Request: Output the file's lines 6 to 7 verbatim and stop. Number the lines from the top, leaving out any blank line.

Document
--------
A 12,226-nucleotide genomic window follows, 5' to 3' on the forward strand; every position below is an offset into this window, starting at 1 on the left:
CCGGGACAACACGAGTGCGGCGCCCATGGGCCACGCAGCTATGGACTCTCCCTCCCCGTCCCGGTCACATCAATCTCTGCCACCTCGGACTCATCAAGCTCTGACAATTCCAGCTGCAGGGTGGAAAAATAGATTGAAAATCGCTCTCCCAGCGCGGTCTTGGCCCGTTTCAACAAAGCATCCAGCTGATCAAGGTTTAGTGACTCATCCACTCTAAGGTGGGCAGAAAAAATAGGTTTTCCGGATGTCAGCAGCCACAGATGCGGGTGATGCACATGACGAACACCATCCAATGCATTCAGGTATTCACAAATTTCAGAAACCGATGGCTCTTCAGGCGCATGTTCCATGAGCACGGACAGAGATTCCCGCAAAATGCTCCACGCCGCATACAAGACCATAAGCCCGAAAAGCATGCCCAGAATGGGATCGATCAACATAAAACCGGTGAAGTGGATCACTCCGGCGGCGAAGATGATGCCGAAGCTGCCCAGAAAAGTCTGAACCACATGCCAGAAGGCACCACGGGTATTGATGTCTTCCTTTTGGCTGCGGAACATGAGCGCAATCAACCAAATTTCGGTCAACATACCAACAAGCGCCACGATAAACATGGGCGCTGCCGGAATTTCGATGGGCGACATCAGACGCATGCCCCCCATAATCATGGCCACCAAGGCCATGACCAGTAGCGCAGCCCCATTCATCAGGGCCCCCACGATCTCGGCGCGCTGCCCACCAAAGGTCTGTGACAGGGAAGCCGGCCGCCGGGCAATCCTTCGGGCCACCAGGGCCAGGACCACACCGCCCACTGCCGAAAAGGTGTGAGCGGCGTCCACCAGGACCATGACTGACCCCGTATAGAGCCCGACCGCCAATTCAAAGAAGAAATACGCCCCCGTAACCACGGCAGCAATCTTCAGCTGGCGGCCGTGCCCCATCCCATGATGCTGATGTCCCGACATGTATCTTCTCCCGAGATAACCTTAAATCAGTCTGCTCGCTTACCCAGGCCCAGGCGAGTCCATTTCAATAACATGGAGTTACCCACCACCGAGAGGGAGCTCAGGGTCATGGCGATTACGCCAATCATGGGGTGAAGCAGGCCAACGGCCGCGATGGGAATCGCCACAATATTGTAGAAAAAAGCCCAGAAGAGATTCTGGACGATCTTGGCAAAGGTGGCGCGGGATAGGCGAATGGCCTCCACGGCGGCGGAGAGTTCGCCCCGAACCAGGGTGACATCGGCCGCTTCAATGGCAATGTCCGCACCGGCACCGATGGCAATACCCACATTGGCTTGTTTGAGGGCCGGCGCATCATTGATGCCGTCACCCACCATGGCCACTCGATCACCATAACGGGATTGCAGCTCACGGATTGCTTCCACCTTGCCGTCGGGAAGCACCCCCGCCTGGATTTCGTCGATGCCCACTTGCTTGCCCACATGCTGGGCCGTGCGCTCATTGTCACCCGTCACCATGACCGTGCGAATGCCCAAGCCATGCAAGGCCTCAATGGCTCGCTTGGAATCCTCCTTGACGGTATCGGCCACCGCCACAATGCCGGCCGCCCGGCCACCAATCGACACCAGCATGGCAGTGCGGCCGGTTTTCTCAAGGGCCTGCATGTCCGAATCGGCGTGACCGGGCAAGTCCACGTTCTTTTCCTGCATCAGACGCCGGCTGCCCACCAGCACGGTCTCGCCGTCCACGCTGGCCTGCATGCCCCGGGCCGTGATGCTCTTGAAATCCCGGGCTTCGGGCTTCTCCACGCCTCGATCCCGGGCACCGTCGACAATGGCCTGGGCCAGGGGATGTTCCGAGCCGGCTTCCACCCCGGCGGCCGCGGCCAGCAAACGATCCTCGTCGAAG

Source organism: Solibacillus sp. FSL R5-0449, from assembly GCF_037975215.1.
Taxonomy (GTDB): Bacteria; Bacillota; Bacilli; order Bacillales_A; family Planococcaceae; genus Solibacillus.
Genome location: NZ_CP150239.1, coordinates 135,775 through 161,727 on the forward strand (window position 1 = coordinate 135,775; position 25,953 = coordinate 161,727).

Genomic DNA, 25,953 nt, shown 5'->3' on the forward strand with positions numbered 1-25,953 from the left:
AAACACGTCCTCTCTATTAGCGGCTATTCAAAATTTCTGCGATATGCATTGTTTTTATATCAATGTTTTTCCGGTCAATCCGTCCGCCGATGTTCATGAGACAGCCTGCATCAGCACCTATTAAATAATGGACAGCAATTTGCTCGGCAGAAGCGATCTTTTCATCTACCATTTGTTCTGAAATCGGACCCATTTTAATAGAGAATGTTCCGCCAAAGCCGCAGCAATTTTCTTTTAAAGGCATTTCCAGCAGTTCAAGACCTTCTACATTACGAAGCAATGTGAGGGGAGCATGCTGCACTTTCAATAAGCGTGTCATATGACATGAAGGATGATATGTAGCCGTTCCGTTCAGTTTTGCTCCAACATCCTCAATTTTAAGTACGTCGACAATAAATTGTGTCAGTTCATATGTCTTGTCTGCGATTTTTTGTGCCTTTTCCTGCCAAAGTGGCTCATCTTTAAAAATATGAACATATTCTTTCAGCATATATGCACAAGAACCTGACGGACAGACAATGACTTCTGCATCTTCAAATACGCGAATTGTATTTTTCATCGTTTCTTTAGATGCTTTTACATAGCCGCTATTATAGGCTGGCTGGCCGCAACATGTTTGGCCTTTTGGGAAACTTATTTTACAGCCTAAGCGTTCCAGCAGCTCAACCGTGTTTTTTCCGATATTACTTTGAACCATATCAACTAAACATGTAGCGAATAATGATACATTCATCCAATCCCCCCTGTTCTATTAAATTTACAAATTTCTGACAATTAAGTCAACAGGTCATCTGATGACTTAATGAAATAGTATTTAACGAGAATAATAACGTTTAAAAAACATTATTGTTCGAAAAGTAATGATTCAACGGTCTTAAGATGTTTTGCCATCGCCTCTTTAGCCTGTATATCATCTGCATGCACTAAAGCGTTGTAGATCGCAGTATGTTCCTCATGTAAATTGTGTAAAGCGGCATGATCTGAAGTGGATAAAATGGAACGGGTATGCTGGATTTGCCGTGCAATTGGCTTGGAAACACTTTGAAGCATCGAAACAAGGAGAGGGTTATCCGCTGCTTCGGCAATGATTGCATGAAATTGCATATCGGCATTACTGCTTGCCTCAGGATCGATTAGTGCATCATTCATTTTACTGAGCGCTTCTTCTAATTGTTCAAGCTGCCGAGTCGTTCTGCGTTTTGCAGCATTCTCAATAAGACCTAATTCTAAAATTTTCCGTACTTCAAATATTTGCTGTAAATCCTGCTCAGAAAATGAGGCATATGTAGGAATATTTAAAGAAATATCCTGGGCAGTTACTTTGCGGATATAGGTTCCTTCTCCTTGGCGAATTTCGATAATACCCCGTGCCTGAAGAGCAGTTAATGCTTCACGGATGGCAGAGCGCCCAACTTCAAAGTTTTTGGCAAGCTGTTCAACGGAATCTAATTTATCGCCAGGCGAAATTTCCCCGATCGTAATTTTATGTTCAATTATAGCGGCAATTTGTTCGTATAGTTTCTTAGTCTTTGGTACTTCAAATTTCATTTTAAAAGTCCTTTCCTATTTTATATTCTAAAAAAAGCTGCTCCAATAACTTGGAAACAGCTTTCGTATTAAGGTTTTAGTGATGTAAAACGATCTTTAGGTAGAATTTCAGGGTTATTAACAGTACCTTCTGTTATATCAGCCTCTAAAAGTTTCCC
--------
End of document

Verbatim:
Genomic DNA, 25,953 nt, shown 5'->3' on the forward strand with positions numbered 1-25,953 from the left:
AAACACGTCCTCTCTATTAGCGGCTATTCAAAATTTCTGCGATATGCATTGTTTTTATATCAATGTTTTTCCGGTCAATCCGTCCGCCGATGTTCATGAGACAGCCTGCATCAGCACCTATTAAATAATGGACAGCAATTTGCTCGGCAGAAGCGATCTTTTCATCTACCATTTGTTCTGAAATCGGACCCATTTTAATAGAGAATGTTCCGCCAAAGCCGCAGCAATTTTCTTTTAAAGGCATTTCCAGCAGTTCAAGACCTTCTACATTACGAAGCAATGTGAGGGGAGCATGCTGCACTTTCAATAAGCGTGTCATATGACATGAAGGATGATATGTAGCCGTTCCGTTCAGTTTTGCTCCAACATCCTCAATTTTAAGTACGTCGACAATAAATTGTGTCAGTTCATATGTCTTGTCTGCGATTTTTTGTGCCTTTTCCTGCCAAAGTGGCTCATCTTTAAAAATATGAACATATTCTTTCAGCATATATGCACAAGAACCTGACGGACAGACAATGACTTCTGCATCTTCAAATACGCGAATTGTATTTTTCATCGTTTCTTTAGATGCTTTTACATAGCCGCTATTATAGGCTGGCTGGCCGCAACATGTTTGGCCTTTTGGGAAACTTATTTTACAGCCTAAGCGTTCCAGCAGCTCAACCGTGTTTTTTCCGATATTACTTTGAACCATATCAACTAAACATGTAGCGAATAATGATACATTCATCCAATCCCCCCTGTTCTATTAAATTTACAAATTTCTGACAATTAAGTCAACAGGTCATCTGATGACTTAATGAAATAGTATTTAACGAGAATAATAACGTTTAAAAAACATTATTGTTCGAAAAGTAATGATTCAACGGTCTTAAGATGTTTTGCCATCGCCTCTTTAGCCTGTATATCATCTGCATGCACTAAAGCGTTGTAGATCGCAGTATGTTCCTCATGTAAATTGTGTAAAGCGGCATGATCTGAAGTGGATAAAATGGAACGGGTATGCTGGATTTGCCGTGCAATTGGCTTGGAAACACTTTGAAGCATCGAAACAAGGAGAGGGTTATCCGCTGCTTCGGCAATGATTGCATGAAATTGCATATCGGCATTACTGCTTGCCTCAGGATCGATTAGTGCATCATTCATTTTACTGAGCGCTTCTTCTAATTGTTCAAGCTGCCGAGTCGTTCTGCGTTTTGCAGCATTCTCAATAAGACCTAATTCTAAAATTTTCCGTACTTCAAATATTTGCTGTAAATCCTGCTCAGAAAATGAGGCATATGTAGGAATATTTAAAGAAATATCCTGGGCAGTTACTTTGCGGATATAGGTTCCTTCTCCTTGGCGAATTTCGATAATACCCCGTGCCTGAAGAGCAGTTAATGCTTCACGGATGGCAGAGCGCCCAACTTCAAAGTTTTTGGCAAGCTGTTCAACGGAATCTAATTTATCGCCAGGCGAAATTTCCCCGATCGTAATTTTATGTTCAATTATAGCGGCAATTTGTTCGTATAGTTTCTTAGTCTTTGGTACTTCAAATTTCATTTTAAAAGTCCTTTCCTATTTTATATTCTAAAAAAAGCTGCTCCAATAACTTGGAAACAGCTTTCGTATTAAGGTTTTAGTGATGTAAAACGATCTTTAGGTAGAATTTCAGGGTTATTAACAGTACCTTCTGTTATATCAGCCTCTAAAAGTTTCCC